C H A P. VI.


The Deluge.


HE design of this, and the following chapter, is to consider some

particulars consequent upon the deluge, which are matter of pure revelation, that otherwife we could have no knowledge, or idea of: But which, when considered, may tend to confirm and illustrate what hath been advanced in the foregoing chapter.

And first, in this chapter, of the appointment of the seasons, recorded in Gen.

viii. 22.


245 God, having satisfied his justice, and fulfilled the ends of his wisdom, in the

pu. nishment and destruction of the old world, discovered early marks of his grace and favour to the new, and to the surviving persons, whom he had faved to replenish it with inhabitants.

Noah's first care was, in a deep sense of the mercy of his deliverance, to express the gratitude of his heart, by building an altar, and offering burnt facrifices upon it; which were propitiatory on the one hand, as well as eucharistical on the other. And this act of religious homage proved to be highly acceptable to God. The odour of the offerings was grateful to him, and he smelled a sweet savour from them: And in farther token of his kind. ness and benignity, he made the following most merciful and gracious determination

-The Lord said in his heart, I will not again curse the ground any more for man's fake ; though the imagination of man's heart is evil from his youth: Neither will I again


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smite any more every thing living, as I have done *.

Some have thought, that they saw here a final end of the curse on the ground; which having subsisted in its full rigour, during the continuance of the old world, had its period with it, and was finished with the flood f. But I cannot find any warrant for such an interpretation, which is contrary likewise to fact and experience; from which we may be sufficiently convinced, that the curse hath not entirely ceased, as yet.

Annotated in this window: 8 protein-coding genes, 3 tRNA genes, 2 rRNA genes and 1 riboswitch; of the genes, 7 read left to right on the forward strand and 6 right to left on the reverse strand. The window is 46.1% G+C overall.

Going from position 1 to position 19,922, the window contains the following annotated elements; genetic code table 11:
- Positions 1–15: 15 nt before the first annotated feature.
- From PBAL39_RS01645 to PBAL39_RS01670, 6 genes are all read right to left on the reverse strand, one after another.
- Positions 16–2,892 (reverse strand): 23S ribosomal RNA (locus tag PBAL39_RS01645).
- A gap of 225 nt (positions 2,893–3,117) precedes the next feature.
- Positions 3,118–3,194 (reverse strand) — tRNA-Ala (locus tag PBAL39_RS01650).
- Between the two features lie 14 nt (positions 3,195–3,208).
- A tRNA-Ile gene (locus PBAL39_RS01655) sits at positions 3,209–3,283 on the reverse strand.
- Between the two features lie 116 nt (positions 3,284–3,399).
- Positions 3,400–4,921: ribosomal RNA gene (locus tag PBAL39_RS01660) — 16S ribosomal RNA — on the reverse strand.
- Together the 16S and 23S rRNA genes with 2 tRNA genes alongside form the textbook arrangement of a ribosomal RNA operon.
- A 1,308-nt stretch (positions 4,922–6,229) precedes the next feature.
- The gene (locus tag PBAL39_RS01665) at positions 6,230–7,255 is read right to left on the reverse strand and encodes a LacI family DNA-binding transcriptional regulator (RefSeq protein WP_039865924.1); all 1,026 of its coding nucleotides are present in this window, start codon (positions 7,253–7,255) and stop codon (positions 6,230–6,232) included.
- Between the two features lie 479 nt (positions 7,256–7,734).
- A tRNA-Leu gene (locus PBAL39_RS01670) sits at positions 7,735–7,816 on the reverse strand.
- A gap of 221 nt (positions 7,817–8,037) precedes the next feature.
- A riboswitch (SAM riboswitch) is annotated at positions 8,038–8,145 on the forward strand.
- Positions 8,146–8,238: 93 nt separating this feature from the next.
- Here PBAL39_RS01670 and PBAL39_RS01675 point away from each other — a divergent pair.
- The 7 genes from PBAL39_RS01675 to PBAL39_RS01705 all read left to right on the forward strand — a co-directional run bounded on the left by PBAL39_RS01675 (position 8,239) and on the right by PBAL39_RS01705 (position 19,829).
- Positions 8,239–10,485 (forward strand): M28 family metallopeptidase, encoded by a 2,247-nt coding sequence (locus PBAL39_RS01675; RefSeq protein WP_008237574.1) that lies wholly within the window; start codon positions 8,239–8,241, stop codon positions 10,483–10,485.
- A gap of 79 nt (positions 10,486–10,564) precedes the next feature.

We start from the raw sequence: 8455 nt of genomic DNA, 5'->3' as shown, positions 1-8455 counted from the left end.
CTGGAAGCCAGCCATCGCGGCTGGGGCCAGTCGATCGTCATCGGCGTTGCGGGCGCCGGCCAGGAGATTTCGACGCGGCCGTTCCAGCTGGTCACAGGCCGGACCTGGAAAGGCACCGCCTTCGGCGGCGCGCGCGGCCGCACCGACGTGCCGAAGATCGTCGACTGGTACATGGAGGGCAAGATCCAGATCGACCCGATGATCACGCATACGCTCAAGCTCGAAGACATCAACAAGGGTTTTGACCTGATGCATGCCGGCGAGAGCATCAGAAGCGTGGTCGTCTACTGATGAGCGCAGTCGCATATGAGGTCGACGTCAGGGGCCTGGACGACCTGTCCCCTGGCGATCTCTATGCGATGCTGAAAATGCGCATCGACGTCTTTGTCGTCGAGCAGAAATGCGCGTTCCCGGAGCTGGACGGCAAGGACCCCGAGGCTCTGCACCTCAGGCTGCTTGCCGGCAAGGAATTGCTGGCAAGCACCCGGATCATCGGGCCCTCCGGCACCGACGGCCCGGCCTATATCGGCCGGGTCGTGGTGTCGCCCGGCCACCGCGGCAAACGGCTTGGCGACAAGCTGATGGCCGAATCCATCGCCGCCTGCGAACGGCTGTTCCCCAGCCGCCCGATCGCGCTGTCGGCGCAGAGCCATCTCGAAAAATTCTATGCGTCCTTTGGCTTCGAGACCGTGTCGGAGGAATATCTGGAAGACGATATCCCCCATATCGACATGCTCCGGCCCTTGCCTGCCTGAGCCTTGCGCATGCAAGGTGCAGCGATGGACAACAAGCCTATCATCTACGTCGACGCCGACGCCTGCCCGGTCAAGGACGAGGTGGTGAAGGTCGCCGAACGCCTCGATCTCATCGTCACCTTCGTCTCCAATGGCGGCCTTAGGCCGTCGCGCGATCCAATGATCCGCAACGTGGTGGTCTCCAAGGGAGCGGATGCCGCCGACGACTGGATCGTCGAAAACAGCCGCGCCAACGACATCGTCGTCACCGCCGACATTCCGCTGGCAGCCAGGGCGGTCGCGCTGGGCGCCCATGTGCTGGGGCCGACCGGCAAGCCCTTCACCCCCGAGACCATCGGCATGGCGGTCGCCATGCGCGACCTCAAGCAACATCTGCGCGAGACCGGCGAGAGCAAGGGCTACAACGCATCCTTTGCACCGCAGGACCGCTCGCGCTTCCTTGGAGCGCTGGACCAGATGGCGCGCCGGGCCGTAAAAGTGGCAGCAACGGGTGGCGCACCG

What seems to be the meaning of the words, is, that God would on no account revive or renew the curse in its former severity, be the provocations of men ever fo great, as he foresaw they would be; notwithstanding the warning they had from the late dreadful judgment, which he had inflicted upon a world of finners: But that he would from hence forward suffer the curse to wear away by degrees: Much less would he destroy every thing living again, in the manner he had now done *.


* Gen.
+ Bp. Sherlock on Prophecy, Disc. iv,


As a yet farther mark of his gracious and favourable intentions, he adds-While the earth remaineth, feed-time and harvest, and cold and heat, and summer and winter, and day and night shall not cease t.

As the incliuation, which had been given to the earth, from its former position, at the flood, if not then felt, would not fail, in its future consequences, to be observed by Noah; and probably would be apprehended by him to be productive of fome yet farther bad effects : To remove his fears, God assures him, that this alteration would be no ways detrimental; so far otherwise, that it would indeed be greatly advantageous—That from henceforward, the year would be divided into

* See Essay on Redemption, ch. iv. p. 68. + Gen. viii. 22.



more distinct, and certain periods; which would be marked with fo


dif ferent feasons; of which there would be a regular fucceffion, attended with a grateful vicissitude: A provision and process wisely adapted to all the different purposes of human life; And quite of another nature from that which men in the old world had been accustomed to. For if they had never been under any other constitution of nature than the present; if there had been no alteration in this re. spect, but all things had continued as they were from the beginning of the creation; what occasion had there been for taking any notice of what had nothing uncommon, or remarkable in it! Hence therefore, I think, it


be fairly inferred, that this regular alternation of seasons was a new.grant, which they had not enjoyed before the flood; and that it was made for the encouragement of industry, in the cultivation of the earth, now that it was



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